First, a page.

Advertisements
Feeds:
Posts
Comments

Archive for May, 2010

The April 26th issue of The New Yorker included a series of letters Bellow wrote to his fellow authors, critics, and other publishing figures – everyone from Philip Roth to William Faulkner to John Cheever. As I’ve mentioned before, I can’t get enough behind-the-scenes glimpses at the writing lives of authors I admire, so naturally I found the letters fascinating. One in particular, though, caught my attention. It’s a 1948 note to David Bazelon, about a recent work of Bellow’s. Here goes:

It took hold of my mind and imagination very deeply but I know that somehow I failed to write it freely, with all the stops out from beginning to end. They were out in a few places. I could name them. And I must admit that in spite of the great amount of energy I brought to the book at certain times, I was at others, for some reason, content to fall back on lesser resources… [T]here is a certain diffidence about me, not very obvious socially, to my own mind, that prevents me from going all out, as you call it. I assemble the dynamite but I am not ready to touch off the fuse. Why? Because I am working toward something and have not yet arrived. I once mentioned to you, I think, that one of the things that made life difficult for me was that I wanted to write before I had sufficient maturity to write as “high” as I wished and so I had a very arduous and painful apprenticeship and still am undergoing it. This journeyman idea has its drawbacks as well as its advantages. It makes me a craftsman – and few writers now are that – but it gives me a refuge from the peril of final accomplishment. “Lord, pardon me, I’m still preparing, not fully a man as yet.” I’m like the young man in the Gospels, or have been till lately. “Give all thou hast and follow me,” says Christ. The young man goes away to think it over and so is lost. There’s a limit to thinking it over…

This idea of holding something back, of having these aspirations for your writing and wanting to wait until you’re really “ready,” until your apprenticeship is over, to tackle them in full, really resonated with me. It’s the sort of thing that crosses my mind every time I dream up another book idea – “I’m still preparing.” At a certain point, I suppose you just have to light the fuse.

Oh, and in case I owe you a World Hum-related email, here’s another relevant line from Bellow: “Forgive my having the manuscript so long. I should have read it at once. But I don’t live right.”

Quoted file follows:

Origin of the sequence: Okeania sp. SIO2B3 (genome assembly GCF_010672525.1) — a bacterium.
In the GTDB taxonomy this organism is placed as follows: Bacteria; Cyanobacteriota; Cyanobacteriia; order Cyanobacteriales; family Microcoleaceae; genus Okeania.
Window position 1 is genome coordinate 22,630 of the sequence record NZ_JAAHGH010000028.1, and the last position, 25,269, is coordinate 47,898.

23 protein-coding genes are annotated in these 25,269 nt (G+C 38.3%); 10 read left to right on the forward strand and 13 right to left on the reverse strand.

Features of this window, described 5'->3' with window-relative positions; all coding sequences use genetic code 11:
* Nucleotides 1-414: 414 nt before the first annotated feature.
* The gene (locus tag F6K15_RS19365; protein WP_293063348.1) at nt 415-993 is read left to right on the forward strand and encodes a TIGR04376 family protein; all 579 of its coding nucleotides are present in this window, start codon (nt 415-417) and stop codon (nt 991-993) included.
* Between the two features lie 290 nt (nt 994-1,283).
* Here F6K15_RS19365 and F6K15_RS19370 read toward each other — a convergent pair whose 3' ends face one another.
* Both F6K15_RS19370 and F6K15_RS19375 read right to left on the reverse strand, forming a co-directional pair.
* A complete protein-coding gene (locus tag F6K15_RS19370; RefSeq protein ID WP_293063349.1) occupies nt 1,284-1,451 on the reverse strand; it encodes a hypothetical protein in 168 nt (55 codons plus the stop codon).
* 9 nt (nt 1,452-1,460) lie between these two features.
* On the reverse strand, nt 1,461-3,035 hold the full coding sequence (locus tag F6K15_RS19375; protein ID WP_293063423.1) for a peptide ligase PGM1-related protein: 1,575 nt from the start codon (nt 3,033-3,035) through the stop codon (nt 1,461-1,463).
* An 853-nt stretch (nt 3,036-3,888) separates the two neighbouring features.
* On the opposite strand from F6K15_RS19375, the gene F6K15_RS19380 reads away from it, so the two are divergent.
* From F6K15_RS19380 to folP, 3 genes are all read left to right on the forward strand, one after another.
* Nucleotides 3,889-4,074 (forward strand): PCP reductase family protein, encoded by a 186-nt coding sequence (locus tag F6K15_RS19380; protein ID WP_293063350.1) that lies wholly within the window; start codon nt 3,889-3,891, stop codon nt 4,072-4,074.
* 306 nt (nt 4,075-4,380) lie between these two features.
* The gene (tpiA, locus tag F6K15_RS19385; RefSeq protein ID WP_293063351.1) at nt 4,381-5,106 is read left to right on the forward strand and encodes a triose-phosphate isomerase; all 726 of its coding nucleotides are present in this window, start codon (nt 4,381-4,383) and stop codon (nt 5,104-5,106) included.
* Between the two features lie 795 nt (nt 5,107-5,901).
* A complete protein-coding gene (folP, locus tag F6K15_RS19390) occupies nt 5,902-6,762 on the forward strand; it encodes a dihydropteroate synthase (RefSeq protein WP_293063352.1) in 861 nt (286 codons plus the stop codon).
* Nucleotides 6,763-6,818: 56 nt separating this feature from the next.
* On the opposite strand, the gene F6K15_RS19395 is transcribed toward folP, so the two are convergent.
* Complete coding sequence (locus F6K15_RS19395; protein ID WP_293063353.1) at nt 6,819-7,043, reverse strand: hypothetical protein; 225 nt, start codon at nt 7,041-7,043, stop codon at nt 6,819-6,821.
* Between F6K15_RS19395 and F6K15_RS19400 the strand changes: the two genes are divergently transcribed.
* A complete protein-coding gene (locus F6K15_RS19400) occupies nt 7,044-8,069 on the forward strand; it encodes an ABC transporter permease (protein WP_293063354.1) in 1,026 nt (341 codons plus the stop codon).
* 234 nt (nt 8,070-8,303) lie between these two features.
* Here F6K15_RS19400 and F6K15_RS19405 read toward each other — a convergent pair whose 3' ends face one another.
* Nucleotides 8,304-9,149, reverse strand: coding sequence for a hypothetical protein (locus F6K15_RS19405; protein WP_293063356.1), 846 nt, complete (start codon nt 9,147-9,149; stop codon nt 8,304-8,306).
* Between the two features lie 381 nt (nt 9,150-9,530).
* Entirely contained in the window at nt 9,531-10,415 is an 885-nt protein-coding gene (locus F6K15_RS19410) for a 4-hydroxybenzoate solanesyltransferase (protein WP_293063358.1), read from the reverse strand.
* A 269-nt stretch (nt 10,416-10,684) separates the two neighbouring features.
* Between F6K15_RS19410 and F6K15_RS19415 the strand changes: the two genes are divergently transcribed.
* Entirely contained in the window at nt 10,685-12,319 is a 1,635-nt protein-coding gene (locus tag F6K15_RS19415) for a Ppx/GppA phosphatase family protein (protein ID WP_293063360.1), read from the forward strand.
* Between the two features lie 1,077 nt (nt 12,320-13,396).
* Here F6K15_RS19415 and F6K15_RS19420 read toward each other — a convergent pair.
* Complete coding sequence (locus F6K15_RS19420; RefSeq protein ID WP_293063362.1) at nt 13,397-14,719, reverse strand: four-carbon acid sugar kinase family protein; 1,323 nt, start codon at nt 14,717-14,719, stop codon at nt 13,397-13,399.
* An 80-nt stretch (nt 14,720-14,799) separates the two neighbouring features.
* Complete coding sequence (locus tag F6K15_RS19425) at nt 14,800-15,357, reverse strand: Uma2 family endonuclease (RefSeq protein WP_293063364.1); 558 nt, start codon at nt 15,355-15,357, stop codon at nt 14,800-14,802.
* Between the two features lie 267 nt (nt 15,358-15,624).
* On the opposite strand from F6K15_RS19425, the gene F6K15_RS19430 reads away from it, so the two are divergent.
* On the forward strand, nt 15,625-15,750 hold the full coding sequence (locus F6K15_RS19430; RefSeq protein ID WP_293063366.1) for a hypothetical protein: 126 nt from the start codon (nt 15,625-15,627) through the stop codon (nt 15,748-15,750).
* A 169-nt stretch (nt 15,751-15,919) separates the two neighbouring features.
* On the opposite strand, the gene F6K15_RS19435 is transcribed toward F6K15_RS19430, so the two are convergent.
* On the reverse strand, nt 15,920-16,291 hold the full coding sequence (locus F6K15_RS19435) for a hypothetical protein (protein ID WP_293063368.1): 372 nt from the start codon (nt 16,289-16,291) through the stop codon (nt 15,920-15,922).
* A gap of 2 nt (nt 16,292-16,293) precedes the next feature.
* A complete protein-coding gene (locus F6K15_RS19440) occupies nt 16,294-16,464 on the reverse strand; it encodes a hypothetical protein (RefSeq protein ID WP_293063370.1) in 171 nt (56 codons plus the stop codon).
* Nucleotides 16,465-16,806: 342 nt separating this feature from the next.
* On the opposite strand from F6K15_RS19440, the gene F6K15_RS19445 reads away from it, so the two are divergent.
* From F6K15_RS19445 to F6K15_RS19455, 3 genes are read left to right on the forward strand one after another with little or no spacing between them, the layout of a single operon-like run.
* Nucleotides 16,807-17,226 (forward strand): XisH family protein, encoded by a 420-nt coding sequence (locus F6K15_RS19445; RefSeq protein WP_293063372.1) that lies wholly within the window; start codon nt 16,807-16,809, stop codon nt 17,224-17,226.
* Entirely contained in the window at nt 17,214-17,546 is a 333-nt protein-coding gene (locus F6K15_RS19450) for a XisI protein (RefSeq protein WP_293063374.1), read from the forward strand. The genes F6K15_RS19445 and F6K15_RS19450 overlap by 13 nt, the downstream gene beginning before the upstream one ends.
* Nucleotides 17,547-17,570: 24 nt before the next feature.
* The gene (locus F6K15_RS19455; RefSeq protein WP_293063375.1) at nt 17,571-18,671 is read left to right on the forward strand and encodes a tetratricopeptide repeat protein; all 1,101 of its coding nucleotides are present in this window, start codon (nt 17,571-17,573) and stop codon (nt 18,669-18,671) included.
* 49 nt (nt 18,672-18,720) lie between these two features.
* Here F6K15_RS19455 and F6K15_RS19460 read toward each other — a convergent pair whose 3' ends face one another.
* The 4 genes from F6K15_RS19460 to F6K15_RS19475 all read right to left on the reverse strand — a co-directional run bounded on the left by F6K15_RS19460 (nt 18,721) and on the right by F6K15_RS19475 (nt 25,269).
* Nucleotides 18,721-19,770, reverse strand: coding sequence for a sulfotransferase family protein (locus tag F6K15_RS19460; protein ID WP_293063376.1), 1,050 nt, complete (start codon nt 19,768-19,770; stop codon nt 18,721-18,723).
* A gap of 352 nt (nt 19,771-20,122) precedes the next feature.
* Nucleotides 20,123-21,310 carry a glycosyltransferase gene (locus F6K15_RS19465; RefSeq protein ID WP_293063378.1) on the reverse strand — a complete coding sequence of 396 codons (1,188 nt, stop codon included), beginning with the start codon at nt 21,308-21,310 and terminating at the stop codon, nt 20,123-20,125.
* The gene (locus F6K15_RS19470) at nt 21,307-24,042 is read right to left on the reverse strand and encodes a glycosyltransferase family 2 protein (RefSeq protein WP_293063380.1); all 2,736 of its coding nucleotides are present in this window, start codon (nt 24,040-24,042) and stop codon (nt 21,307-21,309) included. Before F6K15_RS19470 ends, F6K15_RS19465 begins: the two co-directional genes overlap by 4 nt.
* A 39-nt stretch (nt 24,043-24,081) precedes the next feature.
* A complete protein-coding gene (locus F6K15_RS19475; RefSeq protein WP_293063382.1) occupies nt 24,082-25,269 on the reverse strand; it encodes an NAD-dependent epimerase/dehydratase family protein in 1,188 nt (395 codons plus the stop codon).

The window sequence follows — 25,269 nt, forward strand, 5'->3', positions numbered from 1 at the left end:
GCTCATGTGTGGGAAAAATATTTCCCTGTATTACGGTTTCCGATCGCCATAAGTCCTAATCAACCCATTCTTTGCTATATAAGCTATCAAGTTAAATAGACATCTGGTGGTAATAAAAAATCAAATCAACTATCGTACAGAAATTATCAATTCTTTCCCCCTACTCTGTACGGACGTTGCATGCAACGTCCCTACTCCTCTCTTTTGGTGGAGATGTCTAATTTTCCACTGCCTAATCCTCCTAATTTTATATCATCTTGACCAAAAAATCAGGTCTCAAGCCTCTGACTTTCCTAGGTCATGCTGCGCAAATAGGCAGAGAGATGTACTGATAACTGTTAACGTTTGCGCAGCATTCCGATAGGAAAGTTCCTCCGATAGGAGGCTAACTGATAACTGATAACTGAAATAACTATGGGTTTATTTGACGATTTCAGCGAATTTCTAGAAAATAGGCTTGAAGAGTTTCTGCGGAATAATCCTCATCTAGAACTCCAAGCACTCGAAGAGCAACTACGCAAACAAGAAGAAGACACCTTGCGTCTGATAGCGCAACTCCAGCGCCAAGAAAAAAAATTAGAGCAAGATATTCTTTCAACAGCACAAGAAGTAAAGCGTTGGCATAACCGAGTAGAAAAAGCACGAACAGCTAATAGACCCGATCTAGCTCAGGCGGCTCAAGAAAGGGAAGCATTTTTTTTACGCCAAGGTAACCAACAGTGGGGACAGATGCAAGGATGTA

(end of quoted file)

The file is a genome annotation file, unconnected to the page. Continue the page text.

Advertisements

Read Full Post »

I’ve been back in Barbados, visiting my folks, for about a week and a half now. It’s been a restful time: I’ve been eating well, enjoying plenty of sunshine and fresh air, and getting caught up on sleep that I didn’t even realize I’d been missing. We spent the weekend on Bequia – one of my favourite places in the world – and have tickets for the ICC T20 cricket tournament on Friday. Life is good.

I’ve also been aiming to get caught up on email, editing, and other professional administration-type stuff – so if you’re waiting to hear from me, hang in there. And, of course, I’m way past due for an update on this site. So here goes:

The big news around World Hum this month was our inclusion as a Webby Award Honoree for Best Copy/Writing. The other honorees included NPR, BBC and Vanity Fair, and being listed was a huge thrill. Congrats and thanks to all our fine writers!

And speaking of fine writers, here are some highlights from the last month in World Hum features:

  • We published a couple of really powerful personal narratives in mid-April: In The Leap at Crater Lake, Amy Eward confronts her infertility and the strain it’s placing on her marriage, while in An Unexpected Trip, Katherine Lonsdorf shares the lessons she learned after an assault by a cab driver in Jordan.
  • We also ran a five-part series from Frank Bures, The Roads Between Us: A Journey Across Africa, along with a very cool Google map that includes some additional notes from Frank’s West African road trip.
  • It’s always a pleasure to have Pico Iyer’s byline on the site. His latest for us is an exploration of the lives and works of Jan Morris and V.S. Naipaul, two “master portraitists” of travel writing.
  • And finally, today we published a fine humor piece from columnist Tom Swick, imagining what might happen when a travel writer takes the podium.

I’ve got a few stories in the works, but nothing up on the site just yet. Stay tuned.

Read Full Post »